Thanks to the election being called on 8th June, those who stay loyal to the impartial standards of BBC News have a little more breathing space before Ofcom decides if 21st Century Fox can buy the 61% of Sky plc it doesn’t already own.
This U.S. multi-media conglomerate is 39% owned by the Murdoch Family Trust; its chairman, surprise, surprise, is Rupert Murdoch, whose son, James, is the CEO as well as the chairman of Sky. FOX News (CEO Rupert Murdoch) belongs to 21st C Fox and is the leading cable news broadcaster in America, where its motto ‘fair and balanced’ is in conflict with a reputation that is deep-rooted in populism and sexism. Such standards are thought to raise questions about the proposed Sky deal.
Ofcom has the unenviable job of deciding whether the role of Murdoch family members’ renders 21st C Fox ‘unsuitable’ as the 100% owner of SKY plc. It had said ‘No’ once before, after the phone-hacking scandal, but the Murdochs are a tad persistent. Because the decision is deemed political, Ofcom’s deadline is now 20th June.
Meanwhile, Ofcom continues to take evidence, such as that from Lisa Bloom, a lawyer who speaks for three women alleging sexual harassment at Fox News. She came here to address Ofcom, with the claim that “19th Century Fox” is not a ‘fit and proper’ company to take over all of Sky. These allegations involved the founder of Fox News, Roger Ailes, recently deposed alongside anchorman Bill O’Reilly. As Ailes has just died that may be one less case for Ofcom to take into account. This could sound cynical, but really isn’t when ‘fit and proper’ criteria are ultimately legal issues.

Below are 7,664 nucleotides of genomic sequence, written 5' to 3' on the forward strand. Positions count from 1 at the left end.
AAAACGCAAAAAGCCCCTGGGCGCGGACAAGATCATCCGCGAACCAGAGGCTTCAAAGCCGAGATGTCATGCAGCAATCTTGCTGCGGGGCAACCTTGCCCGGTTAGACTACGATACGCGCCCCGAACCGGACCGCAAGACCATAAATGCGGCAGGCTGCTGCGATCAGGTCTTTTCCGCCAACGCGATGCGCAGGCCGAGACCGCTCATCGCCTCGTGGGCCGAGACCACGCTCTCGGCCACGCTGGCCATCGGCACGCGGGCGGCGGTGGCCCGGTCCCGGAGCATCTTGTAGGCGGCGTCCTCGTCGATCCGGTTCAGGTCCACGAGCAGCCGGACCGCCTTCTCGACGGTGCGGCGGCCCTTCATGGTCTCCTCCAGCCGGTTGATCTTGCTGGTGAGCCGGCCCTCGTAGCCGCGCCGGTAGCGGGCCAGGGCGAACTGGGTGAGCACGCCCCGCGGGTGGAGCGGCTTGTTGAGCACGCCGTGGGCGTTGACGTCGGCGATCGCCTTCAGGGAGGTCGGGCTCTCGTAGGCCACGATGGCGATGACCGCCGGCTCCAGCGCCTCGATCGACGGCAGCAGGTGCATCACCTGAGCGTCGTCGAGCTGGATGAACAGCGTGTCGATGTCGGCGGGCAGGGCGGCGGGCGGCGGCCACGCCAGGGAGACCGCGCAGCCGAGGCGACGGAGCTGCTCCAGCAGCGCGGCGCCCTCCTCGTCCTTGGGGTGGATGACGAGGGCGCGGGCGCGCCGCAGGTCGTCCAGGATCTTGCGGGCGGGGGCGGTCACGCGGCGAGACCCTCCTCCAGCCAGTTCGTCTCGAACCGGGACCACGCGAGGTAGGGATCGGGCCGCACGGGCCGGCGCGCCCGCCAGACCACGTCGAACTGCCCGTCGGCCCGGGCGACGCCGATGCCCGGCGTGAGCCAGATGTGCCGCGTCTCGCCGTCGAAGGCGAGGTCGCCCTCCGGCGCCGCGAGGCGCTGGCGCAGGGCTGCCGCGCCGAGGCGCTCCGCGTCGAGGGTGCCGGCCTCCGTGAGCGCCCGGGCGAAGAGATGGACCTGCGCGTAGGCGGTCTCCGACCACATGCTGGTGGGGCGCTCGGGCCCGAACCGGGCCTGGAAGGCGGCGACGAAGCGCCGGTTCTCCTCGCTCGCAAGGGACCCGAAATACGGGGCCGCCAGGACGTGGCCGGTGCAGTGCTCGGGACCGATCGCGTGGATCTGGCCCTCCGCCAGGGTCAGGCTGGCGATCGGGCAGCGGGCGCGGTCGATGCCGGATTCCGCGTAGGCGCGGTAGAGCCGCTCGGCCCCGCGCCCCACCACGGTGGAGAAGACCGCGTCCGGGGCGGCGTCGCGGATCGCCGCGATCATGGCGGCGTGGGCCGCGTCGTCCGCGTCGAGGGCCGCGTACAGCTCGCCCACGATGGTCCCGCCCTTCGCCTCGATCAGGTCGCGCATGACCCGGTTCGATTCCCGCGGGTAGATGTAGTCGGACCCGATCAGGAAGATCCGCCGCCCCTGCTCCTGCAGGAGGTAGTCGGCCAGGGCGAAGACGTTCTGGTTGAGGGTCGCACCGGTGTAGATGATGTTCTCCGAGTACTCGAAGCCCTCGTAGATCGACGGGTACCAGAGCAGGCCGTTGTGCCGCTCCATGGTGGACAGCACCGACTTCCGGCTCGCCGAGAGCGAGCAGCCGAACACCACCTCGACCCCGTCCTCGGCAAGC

Others have commented similarly on the timing of the Sun losing its former editor, Kelvin MacKenzie, from the News UK stable (Murdoch-owned; CEO: Rebekah Brooks) just when ‘fit and proper’ is driving Ofcom’s considerations over Sky. Still more may believe that all was already lost last September when, on her first flying visit to New York as Prime Minister, Theresa May squeezed in a meeting with Br’er Fox in person. Now, in a ‘Warning to British broadcasters’, Andrew Neill has said ‘Even Sky’, which he described as a “brilliantly run company”, ‘looks like it is about to be acquired by Fox’.
Is this one more nail in the coffin of impartiality? At least we’ll soon be told.
Hugh Sheppard (BBCPA Committee member)
Dear Secretary of State,
This is a personal open letter, also to be placed on the website of the independent BBC Pensioners’ Association, of which I am a committee member and former chairman.
I was heartened to learn of your being minded to refer the proposed bid for Sky plc by 21st Century Fox to Ofcom. I was further encouraged on hearing you speak to the House of Commons on Monday, when you raised a number of important issues.